President-elect Donald Trump promised the country he’d have the best Cabinet in history. He didn’t say when.

There’s been considerable turnover as he sorts folks out. David Shulkin is gone. Rex Tillerson is gone. Tom Price is gone. Not to mention a battalion of White House aides.

Ben Carson got in trouble for ordering $30,000 office place settings; he threw his wife under the bus for that one.

EPA administrator Scott Pruitt got in trouble for some expensive travels, substantial security costs and pay raises for aides. Then he underwent one of those media rumor gusts from unnamed sources about being fired tomorrow or the next day or — oh, look — not at all. He’s still here!

Monday for the first time President Trump admitted some mistakes in his Cabinet choices. During a tax-cut event in Miami, Trump was praising Treasury Secy. Steve Mnuchin and Labor Secy. Alex Acosta when he made an uncharacteristic admission:

Not all of my choices were good, but they were great ones.

Now, Pruitt is facing fire from the congressional Office of Government Accountability for installing a $43,000 secure telephone booth in his office.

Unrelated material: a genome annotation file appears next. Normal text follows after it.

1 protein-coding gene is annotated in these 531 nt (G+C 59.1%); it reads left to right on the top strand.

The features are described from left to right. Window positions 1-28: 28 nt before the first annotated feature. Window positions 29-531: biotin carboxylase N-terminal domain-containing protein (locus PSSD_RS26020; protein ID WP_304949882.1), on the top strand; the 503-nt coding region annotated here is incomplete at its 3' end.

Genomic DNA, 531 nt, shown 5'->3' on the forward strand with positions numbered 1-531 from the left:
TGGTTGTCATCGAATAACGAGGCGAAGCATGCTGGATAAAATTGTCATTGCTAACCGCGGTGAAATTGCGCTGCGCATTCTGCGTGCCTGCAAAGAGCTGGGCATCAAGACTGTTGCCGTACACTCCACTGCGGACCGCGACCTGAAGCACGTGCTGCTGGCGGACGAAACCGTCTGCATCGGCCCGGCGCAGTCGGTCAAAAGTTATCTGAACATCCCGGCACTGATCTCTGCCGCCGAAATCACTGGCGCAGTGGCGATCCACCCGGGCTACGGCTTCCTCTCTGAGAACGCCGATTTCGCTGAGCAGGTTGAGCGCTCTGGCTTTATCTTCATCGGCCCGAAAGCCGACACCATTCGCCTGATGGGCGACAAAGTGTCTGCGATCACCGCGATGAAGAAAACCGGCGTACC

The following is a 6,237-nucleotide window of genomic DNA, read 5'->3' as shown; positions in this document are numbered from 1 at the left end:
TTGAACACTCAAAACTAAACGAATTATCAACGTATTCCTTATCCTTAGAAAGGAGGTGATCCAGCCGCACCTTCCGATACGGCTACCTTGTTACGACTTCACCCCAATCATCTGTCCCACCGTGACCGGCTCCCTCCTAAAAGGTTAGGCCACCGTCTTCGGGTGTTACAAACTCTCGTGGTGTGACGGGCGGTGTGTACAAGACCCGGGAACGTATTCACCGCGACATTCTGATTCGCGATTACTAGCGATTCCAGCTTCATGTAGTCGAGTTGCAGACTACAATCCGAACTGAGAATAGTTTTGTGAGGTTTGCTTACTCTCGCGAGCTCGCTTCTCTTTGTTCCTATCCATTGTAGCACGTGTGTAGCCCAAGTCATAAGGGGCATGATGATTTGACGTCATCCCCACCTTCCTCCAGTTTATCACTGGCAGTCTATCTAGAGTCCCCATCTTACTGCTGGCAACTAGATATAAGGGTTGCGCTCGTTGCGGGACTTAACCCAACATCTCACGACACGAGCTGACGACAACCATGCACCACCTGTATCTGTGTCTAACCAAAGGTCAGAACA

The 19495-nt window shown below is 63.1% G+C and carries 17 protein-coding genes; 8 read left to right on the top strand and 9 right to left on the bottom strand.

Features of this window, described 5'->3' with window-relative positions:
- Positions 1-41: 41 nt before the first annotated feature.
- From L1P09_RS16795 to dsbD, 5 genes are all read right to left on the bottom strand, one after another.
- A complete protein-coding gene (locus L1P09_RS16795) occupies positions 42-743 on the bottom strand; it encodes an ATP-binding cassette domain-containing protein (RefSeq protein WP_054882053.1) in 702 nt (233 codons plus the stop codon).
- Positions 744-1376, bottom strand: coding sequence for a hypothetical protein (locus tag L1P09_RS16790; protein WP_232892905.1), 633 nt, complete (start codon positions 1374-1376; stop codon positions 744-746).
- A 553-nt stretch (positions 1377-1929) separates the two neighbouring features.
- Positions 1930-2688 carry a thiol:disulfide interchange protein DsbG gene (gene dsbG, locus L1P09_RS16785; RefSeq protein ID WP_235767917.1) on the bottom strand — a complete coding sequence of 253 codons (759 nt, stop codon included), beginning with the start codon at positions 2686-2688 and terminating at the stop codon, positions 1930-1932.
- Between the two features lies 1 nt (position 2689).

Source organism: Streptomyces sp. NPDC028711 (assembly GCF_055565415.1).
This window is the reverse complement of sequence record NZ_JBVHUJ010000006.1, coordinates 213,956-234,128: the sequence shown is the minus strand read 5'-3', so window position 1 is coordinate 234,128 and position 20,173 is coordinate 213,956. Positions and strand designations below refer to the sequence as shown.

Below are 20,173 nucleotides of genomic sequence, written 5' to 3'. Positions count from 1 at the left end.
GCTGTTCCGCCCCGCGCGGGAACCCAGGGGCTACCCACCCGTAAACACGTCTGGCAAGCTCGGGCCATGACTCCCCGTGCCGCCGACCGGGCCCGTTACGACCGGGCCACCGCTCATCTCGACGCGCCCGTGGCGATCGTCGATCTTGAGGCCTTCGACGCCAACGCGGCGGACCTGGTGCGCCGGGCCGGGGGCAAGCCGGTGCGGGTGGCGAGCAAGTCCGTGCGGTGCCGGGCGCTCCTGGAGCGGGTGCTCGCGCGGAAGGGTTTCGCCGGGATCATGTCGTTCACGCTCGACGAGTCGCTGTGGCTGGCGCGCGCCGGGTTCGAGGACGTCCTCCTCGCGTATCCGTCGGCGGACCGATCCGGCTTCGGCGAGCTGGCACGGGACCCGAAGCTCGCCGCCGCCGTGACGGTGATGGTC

Of course, secure government phones do make sense in an era of rampant meddling, hacking and unmasking. But $43,000 for a secure phone booth? In an agency that deals with sensitive and controversial political issues, which are not exactly missile defense?

The commander-in-chief has secure telephones everywhere he goes. So, how does the president get along without a secure phone booth with a cement shield to step in like Maxwell Smart?

According to agency reports, it paid about $24,000 for the phone booth itself plus more than an additional $20,000 to install a drop ceiling, remove closed-circuit TV equipment and pour concrete around the booth.

The agency claimed the expenses were necessary “to make and receive phone calls and to discuss sensitive information, including classified telephone calls up to the top secret level.”

To taxpayer eyes on tax-filing deadline day, the outrageous expenses are, well, outrageous.

GAO took no position on the need for such equipment.

But it did point out that the agency violated the law by paying more than $5,000 for office equipment without notifying Congress.

Hey, no excuse, right? With the new secure phone booth, Pruitt could have easily called Capitol Hill — quite securely.